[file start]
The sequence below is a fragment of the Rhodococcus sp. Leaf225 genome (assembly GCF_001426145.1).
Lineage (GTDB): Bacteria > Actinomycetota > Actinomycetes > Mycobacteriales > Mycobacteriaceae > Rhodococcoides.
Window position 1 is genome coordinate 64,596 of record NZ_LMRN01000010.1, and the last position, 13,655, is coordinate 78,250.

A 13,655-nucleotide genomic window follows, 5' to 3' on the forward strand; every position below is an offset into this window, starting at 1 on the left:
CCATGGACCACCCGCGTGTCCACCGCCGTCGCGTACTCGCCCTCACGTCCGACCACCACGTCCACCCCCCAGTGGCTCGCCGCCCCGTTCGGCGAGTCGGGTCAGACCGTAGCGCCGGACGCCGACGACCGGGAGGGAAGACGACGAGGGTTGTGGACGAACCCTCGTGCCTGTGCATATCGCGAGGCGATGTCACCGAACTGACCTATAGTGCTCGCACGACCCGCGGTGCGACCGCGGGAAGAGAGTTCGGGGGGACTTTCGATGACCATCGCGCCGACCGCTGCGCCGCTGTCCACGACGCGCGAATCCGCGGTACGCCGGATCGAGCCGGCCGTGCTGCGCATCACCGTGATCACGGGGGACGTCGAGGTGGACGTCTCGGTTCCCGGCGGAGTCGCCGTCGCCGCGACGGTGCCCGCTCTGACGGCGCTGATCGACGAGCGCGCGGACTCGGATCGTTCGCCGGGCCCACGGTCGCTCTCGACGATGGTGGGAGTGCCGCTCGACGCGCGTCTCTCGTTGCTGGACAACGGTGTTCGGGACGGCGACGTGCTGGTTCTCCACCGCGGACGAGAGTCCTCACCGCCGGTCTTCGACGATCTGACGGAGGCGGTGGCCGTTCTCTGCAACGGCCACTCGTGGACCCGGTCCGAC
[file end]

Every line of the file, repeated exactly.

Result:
The sequence below is a fragment of the Rhodococcus sp. Leaf225 genome (assembly GCF_001426145.1).
Lineage (GTDB): Bacteria > Actinomycetota > Actinomycetes > Mycobacteriales > Mycobacteriaceae > Rhodococcoides.
Window position 1 is genome coordinate 64,596 of record NZ_LMRN01000010.1, and the last position, 13,655, is coordinate 78,250.

A 13,655-nucleotide genomic window follows, 5' to 3' on the forward strand; every position below is an offset into this window, starting at 1 on the left:
CCATGGACCACCCGCGTGTCCACCGCCGTCGCGTACTCGCCCTCACGTCCGACCACCACGTCCACCCCCCAGTGGCTCGCCGCCCCGTTCGGCGAGTCGGGTCAGACCGTAGCGCCGGACGCCGACGACCGGGAGGGAAGACGACGAGGGTTGTGGACGAACCCTCGTGCCTGTGCATATCGCGAGGCGATGTCACCGAACTGACCTATAGTGCTCGCACGACCCGCGGTGCGACCGCGGGAAGAGAGTTCGGGGGGACTTTCGATGACCATCGCGCCGACCGCTGCGCCGCTGTCCACGACGCGCGAATCCGCGGTACGCCGGATCGAGCCGGCCGTGCTGCGCATCACCGTGATCACGGGGGACGTCGAGGTGGACGTCTCGGTTCCCGGCGGAGTCGCCGTCGCCGCGACGGTGCCCGCTCTGACGGCGCTGATCGACGAGCGCGCGGACTCGGATCGTTCGCCGGGCCCACGGTCGCTCTCGACGATGGTGGGAGTGCCGCTCGACGCGCGTCTCTCGTTGCTGGACAACGGTGTTCGGGACGGCGACGTGCTGGTTCTCCACCGCGGACGAGAGTCCTCACCGCCGGTCTTCGACGATCTGACGGAGGCGGTGGCCGTTCTCTGCAACGGCCACTCGTGGACCCGGTCCGAC